Earth day sure has gotten some attention, I tells ya. I don’t want to break up the holiday party, BUT it is still Wednesday and time for some wondrous health news.
I found myself over at AARP.org the other day (don’t ask me why… I know I’m not their target reader being 23 years of age) and I realized that the publication has a lot of useful information for ANY age. I know most of our readers are youngin’s, but don’t let your spirited and youthful exuberance fool you. You’re never too young to concern yourself with health.
I am beginning to notice aches and pains that I never had before, and I’m a pretty active chica. With all my biking, running, skipping, and jumping, however, my favorite thing to exercise remains the same. It’s the good ol’ lobes and cortexes. The white and gray matter of the brain holds all of my memories. It holds my creativity, my insight, my emotions, my friendships, my family, my curiosity, and pretty much everything that keeps me connected. Why then would I neglect it? Why would I ever fathom letting it go to waste?
I can’t let those synapses fail!
I can’t keep the neurons from hanging together!
NEITHER SHOULD YOU!
So then… over at AARP… there was a great list of 50 Ways to Boost Your Noodle. Doing these things should help keep your brain a movin’ and a shakin’. I thought they were wonderful, simple tips. Some of them I’d heard of before, but some of them I didn’t. Here are my faves (especially the first one):
- Ballroom dance like the stars. Dancing is a brain-power activity. How so? Learning new moves activates brain motor centers that form new neural connections. Dancing also calms the brain’s stress response.
- Volunteer to answer questions at the library, arboretum, museum, or hospital. Playing tour guide forces you to learn new facts and think on your feet, helping to form new neural pathways in your brain. What’s more, interacting with others can ease stress that depletes memory.
- When you look around, really look. Stare straight ahead, and now—without moving your eyes—see if you can make out what’s at the periphery. Do this regularly and you’ll stimulate the neural and spatial centers of the brain, which can atrophy as you age.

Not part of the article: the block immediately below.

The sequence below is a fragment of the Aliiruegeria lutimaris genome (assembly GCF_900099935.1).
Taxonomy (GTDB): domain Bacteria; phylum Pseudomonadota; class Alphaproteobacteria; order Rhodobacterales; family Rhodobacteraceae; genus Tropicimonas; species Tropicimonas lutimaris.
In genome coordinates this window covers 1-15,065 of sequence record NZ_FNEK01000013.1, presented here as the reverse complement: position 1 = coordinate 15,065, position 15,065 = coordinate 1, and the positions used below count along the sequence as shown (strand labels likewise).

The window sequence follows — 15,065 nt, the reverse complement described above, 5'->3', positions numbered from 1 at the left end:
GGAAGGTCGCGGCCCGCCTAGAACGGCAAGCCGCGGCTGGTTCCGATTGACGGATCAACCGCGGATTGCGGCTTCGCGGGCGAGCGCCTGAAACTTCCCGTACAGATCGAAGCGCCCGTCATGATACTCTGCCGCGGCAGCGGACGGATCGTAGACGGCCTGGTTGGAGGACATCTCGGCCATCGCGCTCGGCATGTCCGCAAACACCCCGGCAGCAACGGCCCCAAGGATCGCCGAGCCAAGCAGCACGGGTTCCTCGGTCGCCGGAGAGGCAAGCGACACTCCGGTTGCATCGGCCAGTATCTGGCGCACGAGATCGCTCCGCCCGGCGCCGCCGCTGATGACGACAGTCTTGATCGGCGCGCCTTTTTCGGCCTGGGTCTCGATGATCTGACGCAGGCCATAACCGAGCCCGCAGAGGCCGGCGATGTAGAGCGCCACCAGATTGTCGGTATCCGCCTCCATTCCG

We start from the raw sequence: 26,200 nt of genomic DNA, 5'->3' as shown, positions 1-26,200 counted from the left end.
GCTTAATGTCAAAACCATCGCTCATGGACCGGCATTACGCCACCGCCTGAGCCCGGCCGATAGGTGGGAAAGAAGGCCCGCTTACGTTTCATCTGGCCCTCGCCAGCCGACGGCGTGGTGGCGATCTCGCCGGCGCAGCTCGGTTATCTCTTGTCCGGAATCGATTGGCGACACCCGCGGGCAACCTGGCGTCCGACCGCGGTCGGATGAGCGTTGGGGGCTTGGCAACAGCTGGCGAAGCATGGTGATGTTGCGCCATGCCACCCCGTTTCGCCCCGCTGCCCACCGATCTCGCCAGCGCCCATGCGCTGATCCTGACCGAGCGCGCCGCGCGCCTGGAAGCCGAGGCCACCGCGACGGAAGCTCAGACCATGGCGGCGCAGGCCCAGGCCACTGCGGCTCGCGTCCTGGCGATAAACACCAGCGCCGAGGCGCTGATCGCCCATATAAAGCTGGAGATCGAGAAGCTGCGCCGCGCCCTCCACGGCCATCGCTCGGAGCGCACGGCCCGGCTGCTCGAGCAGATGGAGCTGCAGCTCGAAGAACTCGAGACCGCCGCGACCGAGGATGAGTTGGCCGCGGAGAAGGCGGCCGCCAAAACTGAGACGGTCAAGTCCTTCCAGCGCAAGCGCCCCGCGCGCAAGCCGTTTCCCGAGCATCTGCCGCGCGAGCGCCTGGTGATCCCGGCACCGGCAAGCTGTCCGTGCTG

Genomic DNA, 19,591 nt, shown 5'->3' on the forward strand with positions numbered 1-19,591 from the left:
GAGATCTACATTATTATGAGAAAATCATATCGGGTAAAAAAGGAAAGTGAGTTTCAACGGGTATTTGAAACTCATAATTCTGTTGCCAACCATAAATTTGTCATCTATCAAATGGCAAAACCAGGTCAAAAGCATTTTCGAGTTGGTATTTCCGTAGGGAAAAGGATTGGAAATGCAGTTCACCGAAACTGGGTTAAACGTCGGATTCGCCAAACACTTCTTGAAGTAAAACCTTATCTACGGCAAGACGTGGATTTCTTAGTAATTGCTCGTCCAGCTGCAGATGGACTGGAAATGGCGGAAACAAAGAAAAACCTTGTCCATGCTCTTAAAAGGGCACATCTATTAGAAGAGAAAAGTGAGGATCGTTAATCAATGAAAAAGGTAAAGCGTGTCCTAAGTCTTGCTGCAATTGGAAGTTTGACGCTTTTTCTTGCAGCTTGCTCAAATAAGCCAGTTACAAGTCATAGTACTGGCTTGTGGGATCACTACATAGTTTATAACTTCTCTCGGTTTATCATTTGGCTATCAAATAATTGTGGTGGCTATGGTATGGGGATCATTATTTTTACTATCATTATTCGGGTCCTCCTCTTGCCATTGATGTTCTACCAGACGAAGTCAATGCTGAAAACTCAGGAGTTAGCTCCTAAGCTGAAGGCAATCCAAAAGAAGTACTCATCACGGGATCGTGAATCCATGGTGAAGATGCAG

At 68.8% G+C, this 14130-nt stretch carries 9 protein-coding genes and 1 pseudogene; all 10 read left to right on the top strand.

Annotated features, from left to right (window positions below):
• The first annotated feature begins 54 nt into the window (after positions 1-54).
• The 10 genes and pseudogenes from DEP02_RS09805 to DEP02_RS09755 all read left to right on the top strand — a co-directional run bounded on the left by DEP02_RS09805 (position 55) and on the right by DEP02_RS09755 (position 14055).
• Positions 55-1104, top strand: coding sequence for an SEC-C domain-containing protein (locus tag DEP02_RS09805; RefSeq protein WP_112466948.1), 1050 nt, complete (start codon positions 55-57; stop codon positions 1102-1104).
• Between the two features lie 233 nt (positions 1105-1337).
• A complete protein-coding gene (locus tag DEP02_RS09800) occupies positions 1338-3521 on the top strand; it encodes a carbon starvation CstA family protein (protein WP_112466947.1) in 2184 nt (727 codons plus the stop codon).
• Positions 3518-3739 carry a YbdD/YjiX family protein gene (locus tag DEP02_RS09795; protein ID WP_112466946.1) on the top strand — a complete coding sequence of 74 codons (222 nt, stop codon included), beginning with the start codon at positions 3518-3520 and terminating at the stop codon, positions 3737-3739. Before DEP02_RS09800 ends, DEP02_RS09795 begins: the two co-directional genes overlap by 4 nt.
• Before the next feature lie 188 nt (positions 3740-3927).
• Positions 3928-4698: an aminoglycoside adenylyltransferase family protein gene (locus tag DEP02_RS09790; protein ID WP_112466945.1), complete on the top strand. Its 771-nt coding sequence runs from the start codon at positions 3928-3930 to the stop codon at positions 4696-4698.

- When you look forward, also look around. Walking down the street, don’t just keep your eyes forward. Scan to the left and to the right. These actions can activate rarely used parts of the brain. That in turn can spur brain cell growth and new neural connections.
- Sit quietly, choose a word that calms you, and when your mind starts to wander, say the word silently. A form of meditation, this type of activity can reduce the stress hormone cortisol, which zaps memory. Meditation also helps mitigate focus-stealing feelings like depression and anxiety.
- Wear a helmet. Riding your bike is great for your health—until you fall and get a concussion. Even one serious concussion could increase your risk of developing dementia. So protect your physical brain as meticulously as you would protect its functioning by doing brain teasers.
- Take a food break. Research shows that people who fast one day a week or month unlock a unique form of blood glucose that helps the brain more efficiently transmit information. Then break your fast with brain-healthy blueberries, walnuts, and maybe a glass of red wine.
- Switch hands. It may be uncomfortable, but writing with your nondominant hand or operating a computer mouse with that hand can activate parts of the brain that aren’t easily triggered otherwise. Anything that requires the brain to pay close attention to a formerly automatic behavior will stimulate brain-cell growth.
What great tips, amirite?! Dance your little hearts out, kids, and you’ll stay a kid forever! Theres proof, too. Fred Astaire, the king of all things dance, lived a very long active life. Even when he was 78, he broke his wrist trying out his grandson’s skateboard. Amazing.
I love all of your brains, because they have brought us together. Strong thinking power is what we need!
Happy hump day (and Earth Day)!